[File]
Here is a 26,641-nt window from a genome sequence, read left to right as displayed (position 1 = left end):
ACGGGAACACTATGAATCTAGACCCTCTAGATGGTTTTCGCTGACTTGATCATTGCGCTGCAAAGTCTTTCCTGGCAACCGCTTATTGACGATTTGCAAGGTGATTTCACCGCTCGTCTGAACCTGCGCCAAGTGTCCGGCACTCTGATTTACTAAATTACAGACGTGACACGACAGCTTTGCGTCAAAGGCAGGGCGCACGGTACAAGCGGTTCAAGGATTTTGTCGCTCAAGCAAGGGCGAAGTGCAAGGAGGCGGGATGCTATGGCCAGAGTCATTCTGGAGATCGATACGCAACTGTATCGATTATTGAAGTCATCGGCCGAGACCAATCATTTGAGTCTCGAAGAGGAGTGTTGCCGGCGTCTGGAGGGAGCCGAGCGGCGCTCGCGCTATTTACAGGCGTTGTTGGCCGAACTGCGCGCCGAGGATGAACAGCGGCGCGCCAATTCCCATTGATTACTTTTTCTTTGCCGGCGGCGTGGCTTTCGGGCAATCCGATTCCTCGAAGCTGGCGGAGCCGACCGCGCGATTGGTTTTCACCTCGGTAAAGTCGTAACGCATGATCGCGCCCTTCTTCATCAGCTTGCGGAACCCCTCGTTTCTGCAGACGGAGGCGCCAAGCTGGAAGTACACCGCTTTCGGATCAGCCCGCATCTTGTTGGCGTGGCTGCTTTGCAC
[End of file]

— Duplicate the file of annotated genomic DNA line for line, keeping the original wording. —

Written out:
Here is a 26,641-nt window from a genome sequence, read left to right as displayed (position 1 = left end):
ACGGGAACACTATGAATCTAGACCCTCTAGATGGTTTTCGCTGACTTGATCATTGCGCTGCAAAGTCTTTCCTGGCAACCGCTTATTGACGATTTGCAAGGTGATTTCACCGCTCGTCTGAACCTGCGCCAAGTGTCCGGCACTCTGATTTACTAAATTACAGACGTGACACGACAGCTTTGCGTCAAAGGCAGGGCGCACGGTACAAGCGGTTCAAGGATTTTGTCGCTCAAGCAAGGGCGAAGTGCAAGGAGGCGGGATGCTATGGCCAGAGTCATTCTGGAGATCGATACGCAACTGTATCGATTATTGAAGTCATCGGCCGAGACCAATCATTTGAGTCTCGAAGAGGAGTGTTGCCGGCGTCTGGAGGGAGCCGAGCGGCGCTCGCGCTATTTACAGGCGTTGTTGGCCGAACTGCGCGCCGAGGATGAACAGCGGCGCGCCAATTCCCATTGATTACTTTTTCTTTGCCGGCGGCGTGGCTTTCGGGCAATCCGATTCCTCGAAGCTGGCGGAGCCGACCGCGCGATTGGTTTTCACCTCGGTAAAGTCGTAACGCATGATCGCGCCCTTCTTCATCAGCTTGCGGAACCCCTCGTTTCTGCAGACGGAGGCGCCAAGCTGGAAGTACACCGCTTTCGGATCAGCCCGCATCTTGTTGGCGTGGCTGCTTTGCAC